The Weekender, October 2, 2020
On Wednesday, you almost certainly didn’t get an email from me. (Well, my Wednesday; let’s not account for time zone differences.) You were supposed to be I screwed something up. I’m going to explain what happened in a moment. I’m sharing this not as a mea culpa, although yes, I’m sorry I screwed this up, but because I think it’s good to share how the newsletter works — or in this case, how it fails.
Writing isn’t easy, and I’ll never say otherwise. It is, however, only part of what it takes to get this newsletter to you. I’ve said in previous weeks that I try to think like a publisher, not a writer. If you imagine a newspaper staff, there are writers and editors, yes (and I clearly do not have an editor), but there’s a lot more work needed to get those words in front of your eyes. On the print side, there are people who layout the paper, printers who run the machines that put the ink on the paper, and then a whole delivery infrastructure to get the physical newspapers to readers. On the digital side, there are equivalent roles, like designers, administrators of content management systems, server administrators, etc.
On my end, most of that stuff is solved by various platforms I use. I have a web server somewhere in California (I think) which is operated by a hosting company; unless it breaks, which happens a few times a year, I don’t have to worry about it. When it does break, I get on a live chat and work with them to fix it. I also have a content management system which similarly “just works,” although there are times I have to go into the code and make minor changes, or hire someone to go in and make major changes. (In fact, I need some help to solve something beyond me right now, but I’m too busy to worry about it.) For the sending of the email newsletter itself, I use a service called Mailchimp, which is great and rarely gives me trouble.
But to make sure I avoid problems that have arisen in the past, I have processes in place. When I fail to follow my own process, something goes wrong — but that’s by design. That’s what happened on Wednesday.
As I’ve mentioned a few times recently, if you support the newsletter via Patreon, you get an ad-free version of it. That functionality was generously built for me by a longtime reader — it’s not a standard function built into Mailchimp or Patreon. When he built that function, he also built in a test list — just him and me — so we could test that functionality. Using his code, I’ve also been able to create a lot of different templates that I use for different situations.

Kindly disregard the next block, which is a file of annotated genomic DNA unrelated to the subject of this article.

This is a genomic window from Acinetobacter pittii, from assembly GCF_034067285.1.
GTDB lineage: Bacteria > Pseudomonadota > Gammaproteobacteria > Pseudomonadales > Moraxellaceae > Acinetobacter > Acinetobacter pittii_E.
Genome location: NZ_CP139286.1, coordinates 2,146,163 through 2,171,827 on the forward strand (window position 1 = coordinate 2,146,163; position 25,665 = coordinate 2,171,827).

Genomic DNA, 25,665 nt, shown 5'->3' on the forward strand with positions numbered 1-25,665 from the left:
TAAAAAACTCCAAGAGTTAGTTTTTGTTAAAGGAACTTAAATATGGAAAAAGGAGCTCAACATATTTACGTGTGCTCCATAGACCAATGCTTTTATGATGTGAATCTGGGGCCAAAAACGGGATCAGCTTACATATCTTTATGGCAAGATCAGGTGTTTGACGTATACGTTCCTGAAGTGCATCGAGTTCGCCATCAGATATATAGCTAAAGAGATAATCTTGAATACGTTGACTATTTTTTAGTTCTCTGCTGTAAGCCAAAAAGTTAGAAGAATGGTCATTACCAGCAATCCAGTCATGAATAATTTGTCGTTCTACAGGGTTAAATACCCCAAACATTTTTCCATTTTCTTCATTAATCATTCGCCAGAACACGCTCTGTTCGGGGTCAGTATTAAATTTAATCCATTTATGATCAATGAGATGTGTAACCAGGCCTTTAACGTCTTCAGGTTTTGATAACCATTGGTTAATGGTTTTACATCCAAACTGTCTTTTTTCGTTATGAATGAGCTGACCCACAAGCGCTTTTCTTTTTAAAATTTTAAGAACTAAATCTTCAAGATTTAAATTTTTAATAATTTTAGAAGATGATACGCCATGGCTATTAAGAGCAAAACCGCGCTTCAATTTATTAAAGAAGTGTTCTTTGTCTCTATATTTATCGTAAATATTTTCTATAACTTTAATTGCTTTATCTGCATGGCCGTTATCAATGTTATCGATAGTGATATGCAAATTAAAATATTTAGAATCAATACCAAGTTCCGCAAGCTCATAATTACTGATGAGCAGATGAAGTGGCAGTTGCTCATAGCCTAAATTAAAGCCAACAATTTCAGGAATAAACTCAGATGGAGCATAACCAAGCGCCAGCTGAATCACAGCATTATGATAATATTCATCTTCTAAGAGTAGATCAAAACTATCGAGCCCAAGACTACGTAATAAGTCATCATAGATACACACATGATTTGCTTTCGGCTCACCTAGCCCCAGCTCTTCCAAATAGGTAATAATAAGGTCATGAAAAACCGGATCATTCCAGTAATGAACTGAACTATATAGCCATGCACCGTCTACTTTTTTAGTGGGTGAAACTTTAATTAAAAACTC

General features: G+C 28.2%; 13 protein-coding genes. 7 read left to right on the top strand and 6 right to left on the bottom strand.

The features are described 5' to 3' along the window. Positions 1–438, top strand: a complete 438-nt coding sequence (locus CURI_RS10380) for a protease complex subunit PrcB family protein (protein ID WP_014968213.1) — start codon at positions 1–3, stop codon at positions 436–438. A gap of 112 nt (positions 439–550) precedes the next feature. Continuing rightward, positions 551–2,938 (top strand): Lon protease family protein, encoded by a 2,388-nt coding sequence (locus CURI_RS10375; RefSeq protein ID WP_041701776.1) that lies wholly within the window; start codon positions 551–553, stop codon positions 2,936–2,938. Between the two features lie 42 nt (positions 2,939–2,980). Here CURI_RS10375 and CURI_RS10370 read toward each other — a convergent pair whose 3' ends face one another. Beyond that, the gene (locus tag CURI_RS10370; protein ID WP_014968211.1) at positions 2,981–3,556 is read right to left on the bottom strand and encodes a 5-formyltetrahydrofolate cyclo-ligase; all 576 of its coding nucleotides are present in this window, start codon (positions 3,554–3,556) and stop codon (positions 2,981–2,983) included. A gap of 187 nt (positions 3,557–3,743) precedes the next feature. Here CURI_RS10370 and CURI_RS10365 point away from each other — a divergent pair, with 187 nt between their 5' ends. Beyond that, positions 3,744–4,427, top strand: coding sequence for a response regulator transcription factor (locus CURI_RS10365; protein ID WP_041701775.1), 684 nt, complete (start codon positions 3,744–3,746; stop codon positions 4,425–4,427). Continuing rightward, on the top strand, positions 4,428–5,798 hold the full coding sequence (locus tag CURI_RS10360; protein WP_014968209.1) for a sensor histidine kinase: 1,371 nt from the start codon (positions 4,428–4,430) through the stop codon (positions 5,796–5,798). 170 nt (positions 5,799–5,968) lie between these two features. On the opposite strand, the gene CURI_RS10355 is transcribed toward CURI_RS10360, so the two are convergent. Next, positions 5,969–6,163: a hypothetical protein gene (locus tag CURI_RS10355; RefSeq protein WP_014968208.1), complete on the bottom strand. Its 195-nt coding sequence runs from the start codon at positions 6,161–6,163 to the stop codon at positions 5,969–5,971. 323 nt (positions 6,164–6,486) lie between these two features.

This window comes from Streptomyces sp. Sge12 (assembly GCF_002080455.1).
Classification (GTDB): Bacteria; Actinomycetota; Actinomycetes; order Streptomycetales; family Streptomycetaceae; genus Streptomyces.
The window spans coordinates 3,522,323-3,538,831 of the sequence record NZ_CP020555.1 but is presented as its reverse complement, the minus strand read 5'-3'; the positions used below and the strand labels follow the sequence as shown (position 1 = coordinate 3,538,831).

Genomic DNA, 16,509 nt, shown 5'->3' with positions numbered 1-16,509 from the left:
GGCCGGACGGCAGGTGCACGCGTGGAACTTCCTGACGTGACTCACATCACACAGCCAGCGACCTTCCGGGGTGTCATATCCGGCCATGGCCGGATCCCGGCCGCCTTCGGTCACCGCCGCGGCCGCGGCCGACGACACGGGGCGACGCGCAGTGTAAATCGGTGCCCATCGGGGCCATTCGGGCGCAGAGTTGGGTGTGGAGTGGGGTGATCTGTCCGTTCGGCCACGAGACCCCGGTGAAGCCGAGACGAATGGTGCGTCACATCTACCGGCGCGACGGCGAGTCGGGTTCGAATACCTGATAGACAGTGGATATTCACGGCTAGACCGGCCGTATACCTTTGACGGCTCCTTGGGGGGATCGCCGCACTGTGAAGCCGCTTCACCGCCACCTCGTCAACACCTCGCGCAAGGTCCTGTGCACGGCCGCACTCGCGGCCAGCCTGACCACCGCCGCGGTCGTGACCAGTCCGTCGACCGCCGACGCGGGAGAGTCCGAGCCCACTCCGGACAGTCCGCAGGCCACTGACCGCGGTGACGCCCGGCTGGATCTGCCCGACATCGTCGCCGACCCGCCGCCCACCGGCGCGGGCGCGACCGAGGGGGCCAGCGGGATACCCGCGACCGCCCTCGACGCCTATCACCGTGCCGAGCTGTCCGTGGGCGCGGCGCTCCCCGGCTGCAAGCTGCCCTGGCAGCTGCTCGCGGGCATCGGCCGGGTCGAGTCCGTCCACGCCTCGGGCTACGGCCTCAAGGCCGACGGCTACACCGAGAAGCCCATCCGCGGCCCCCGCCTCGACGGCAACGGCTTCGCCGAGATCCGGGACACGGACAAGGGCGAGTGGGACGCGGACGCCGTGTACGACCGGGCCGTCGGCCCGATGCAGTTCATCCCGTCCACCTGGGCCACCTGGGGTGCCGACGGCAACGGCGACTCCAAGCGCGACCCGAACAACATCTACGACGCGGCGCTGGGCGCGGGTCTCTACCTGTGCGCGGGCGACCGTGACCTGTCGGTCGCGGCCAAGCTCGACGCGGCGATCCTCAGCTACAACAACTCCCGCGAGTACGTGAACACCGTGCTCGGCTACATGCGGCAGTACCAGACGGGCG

My writing process is basically: pick a template, write the email in Mailchimp, and then send. Writing in Mailchimp comes with two risks — one, I can lose my work mid-writing, which has happened before (but is rare because Mailchimp autosaves often); and two, it’s pretty easy to accidentally send an unfinished article out. My safeguard is to use that two-person test list as my default; if I accidentally send a draft, it only goes to me and that other person. My last step before sending is to switch to the main list.
And on Wednesday, I forgot to do that.
It isn’t the first time that’s happened — hardly. But usually, I catch it and re-send to the full list. I guess I was particularly busy with other things Wednesday because I didn’t notice until about midnight my time, which is to say, Thursday… so, I missed Wednesday.
Sorry about that!
The Now I Know Week in Review
Monday: Yom Kippur. No email!
Tuesday: Perpetual Stew: Meet the meat that’s been around for longer than many of you have.
Wednesday: See above.
Thursday: The Other Watergate Tape: Scotch, likely, not BASF.
And some other things you should check out:
Some long reads for the weekend.
1) “The True Story of the Married Woman Who Smuggled Her Boyfriend Out of Prison in a Dog Crate” (The Atlantic, 31 minutes, October 2020). I probably would have used this for a regular Now I Know but how could I? The Atlantic tells the story better than I ever could have.
2) “Everyone Has a Tom Pritchard Story. Only I Have His Bike.” (Bicycling, 18 minutes, September 2020). Tom Pritchard was a chef who had a fondness for telling tall tales; he was a local celebrity in his Florida area. And this story is about his stories, whether they were true, and about his bike. Even though you almost certainly never heard of Tom Pritchard before reading these words — I hadn’t before I read the linked essay — the essay is worth your 18 minutes.
3) “Hold Me, Squeeze Me, Bite My Head” (The New York Times, 5 minutes, September 2020). The subhead: “Two recent research efforts looked into the southern alligator lizard, which has one of nature’s more extreme mating strategies.”
Have a great weekend!